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There are two categories of chick-flick romantic comedies – those made by female directors and those made by male directors. The former category usually sees everything from the feminine perspective while glorifying the female while more often than not, debasing the male counterpart.
PERMISSION, the new romantic comedy debut by writer/director Brian Crano belongs to the second category. Like most films in this category the male filmmaker usually also takes the side of the female, giving them enough respect so as not to offend them. In PERMISSION, the female is clearly the more mature and intelligent of the couple. Since the film is written by a male, males cannot complain that this is a feminist film.
The film begins with a really short sex scene between the two leads. Anna (Rebecca Hall) and Will (Dan Stevens) are very much in love and have great (if not, too short) sex. Will intends to propose to Anna at her birthday celebrations at a bar with her brother, Hale (David Joseph Craig) and current male lover, Reece (Morgan Spector). But that is impeded by the suggestion of Reece and Hale to have Anna “test date” other men before she ultimately settles down. This results in the relationship turning open, meaning that Will can try other girls too.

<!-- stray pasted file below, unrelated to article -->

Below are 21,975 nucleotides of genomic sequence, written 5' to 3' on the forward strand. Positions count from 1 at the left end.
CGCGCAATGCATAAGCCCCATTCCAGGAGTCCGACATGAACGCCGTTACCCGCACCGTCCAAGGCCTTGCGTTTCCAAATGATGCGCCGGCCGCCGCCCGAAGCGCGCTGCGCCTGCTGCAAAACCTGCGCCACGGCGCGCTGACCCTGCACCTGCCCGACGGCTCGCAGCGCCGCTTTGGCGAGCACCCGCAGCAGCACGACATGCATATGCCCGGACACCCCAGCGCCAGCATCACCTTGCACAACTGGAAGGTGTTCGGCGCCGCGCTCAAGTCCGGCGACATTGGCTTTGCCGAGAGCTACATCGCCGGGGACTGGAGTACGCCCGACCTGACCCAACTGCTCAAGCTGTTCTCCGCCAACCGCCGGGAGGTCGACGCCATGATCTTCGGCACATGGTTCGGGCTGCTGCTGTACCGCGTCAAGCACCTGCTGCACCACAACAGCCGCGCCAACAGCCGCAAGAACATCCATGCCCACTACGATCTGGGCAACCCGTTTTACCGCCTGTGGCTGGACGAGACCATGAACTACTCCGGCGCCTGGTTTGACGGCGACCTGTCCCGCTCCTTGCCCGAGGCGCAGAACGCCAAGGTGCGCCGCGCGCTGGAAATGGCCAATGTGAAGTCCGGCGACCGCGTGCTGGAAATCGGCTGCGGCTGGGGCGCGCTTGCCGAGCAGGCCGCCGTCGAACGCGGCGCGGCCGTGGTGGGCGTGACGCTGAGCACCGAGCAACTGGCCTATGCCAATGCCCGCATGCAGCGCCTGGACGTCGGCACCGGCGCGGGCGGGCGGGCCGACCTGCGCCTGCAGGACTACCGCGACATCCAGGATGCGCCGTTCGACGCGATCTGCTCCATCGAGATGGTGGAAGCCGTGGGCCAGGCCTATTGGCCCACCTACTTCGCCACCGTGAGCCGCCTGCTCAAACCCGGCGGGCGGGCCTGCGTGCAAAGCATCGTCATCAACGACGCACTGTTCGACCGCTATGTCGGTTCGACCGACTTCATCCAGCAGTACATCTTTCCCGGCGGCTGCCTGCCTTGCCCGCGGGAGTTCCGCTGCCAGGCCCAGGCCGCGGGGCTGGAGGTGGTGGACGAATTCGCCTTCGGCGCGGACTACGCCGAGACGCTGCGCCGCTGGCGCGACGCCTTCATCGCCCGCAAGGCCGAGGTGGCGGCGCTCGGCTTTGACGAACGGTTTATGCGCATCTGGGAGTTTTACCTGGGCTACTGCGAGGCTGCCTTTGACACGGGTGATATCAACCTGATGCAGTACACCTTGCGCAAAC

The couple faces the obvious problems that result in an accepted open relationship though the film and the couple insist that dating others does not constitute an open relationship. My question to them is then: What then is an open relationship? The problems include jealousy number one followed by number two, the craving for wanting for sex with strangers. But the biggest danger of all is the probability that the stranger might be the better one to marry. These are two human feelings that cannot be removed, and unless a couple can deal with these two issues, an open relationship or a closed relationship with allowance for multiple sex partners should not ever be considered. Anna and Will together believe that their love for each other can conquer all. So the rest of the film goes on to see whether love can.
Writer/director Crano’s film runs into many problems. For one, the main premise of the couple is compromised by the introduction of Anna’s brother’s gay relationship. Worst still, Crano inserts a problem into the gay couple’s relationship – the adoption of a child. This distraction is boring and does not contribute to the main story at hand. The four characters are all too nice and likeable. The film would be more interesting if any one would be a complete asshole or one to be totally at fault. Some of the humour makes no sense at all, as in Will spitting into his lover, Lydia (Gina Gershon) mouth, while high and having sex.
One good insight the film provides is that it shows the hurt the people go through as a result of such an experiment. The film also surprisingly is almost saved by its ending.